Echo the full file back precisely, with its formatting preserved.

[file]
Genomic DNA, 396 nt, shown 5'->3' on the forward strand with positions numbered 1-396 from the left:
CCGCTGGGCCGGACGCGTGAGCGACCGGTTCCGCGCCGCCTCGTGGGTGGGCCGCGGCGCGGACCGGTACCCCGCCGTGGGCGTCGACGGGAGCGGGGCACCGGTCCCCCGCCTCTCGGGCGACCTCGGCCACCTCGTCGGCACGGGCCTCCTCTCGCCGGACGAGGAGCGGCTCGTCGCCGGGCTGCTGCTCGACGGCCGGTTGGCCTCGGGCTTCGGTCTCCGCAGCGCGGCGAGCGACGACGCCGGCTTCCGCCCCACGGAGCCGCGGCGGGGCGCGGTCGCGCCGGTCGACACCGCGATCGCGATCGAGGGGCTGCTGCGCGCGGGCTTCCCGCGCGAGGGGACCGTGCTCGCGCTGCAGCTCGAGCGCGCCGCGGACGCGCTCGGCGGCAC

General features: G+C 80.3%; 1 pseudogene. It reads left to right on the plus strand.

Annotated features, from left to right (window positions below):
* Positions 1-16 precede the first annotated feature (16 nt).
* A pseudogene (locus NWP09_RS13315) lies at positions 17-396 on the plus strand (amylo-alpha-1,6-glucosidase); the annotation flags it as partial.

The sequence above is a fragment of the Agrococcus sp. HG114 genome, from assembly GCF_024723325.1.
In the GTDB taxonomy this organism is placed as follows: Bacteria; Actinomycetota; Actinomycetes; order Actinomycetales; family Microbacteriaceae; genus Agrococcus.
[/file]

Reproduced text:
Genomic DNA, 396 nt, shown 5'->3' on the forward strand with positions numbered 1-396 from the left:
CCGCTGGGCCGGACGCGTGAGCGACCGGTTCCGCGCCGCCTCGTGGGTGGGCCGCGGCGCGGACCGGTACCCCGCCGTGGGCGTCGACGGGAGCGGGGCACCGGTCCCCCGCCTCTCGGGCGACCTCGGCCACCTCGTCGGCACGGGCCTCCTCTCGCCGGACGAGGAGCGGCTCGTCGCCGGGCTGCTGCTCGACGGCCGGTTGGCCTCGGGCTTCGGTCTCCGCAGCGCGGCGAGCGACGACGCCGGCTTCCGCCCCACGGAGCCGCGGCGGGGCGCGGTCGCGCCGGTCGACACCGCGATCGCGATCGAGGGGCTGCTGCGCGCGGGCTTCCCGCGCGAGGGGACCGTGCTCGCGCTGCAGCTCGAGCGCGCCGCGGACGCGCTCGGCGGCAC

General features: G+C 80.3%; 1 pseudogene. It reads left to right on the plus strand.

Annotated features, from left to right (window positions below):
* Positions 1-16 precede the first annotated feature (16 nt).
* A pseudogene (locus NWP09_RS13315) lies at positions 17-396 on the plus strand (amylo-alpha-1,6-glucosidase); the annotation flags it as partial.

The sequence above is a fragment of the Agrococcus sp. HG114 genome, from assembly GCF_024723325.1.
In the GTDB taxonomy this organism is placed as follows: Bacteria; Actinomycetota; Actinomycetes; order Actinomycetales; family Microbacteriaceae; genus Agrococcus.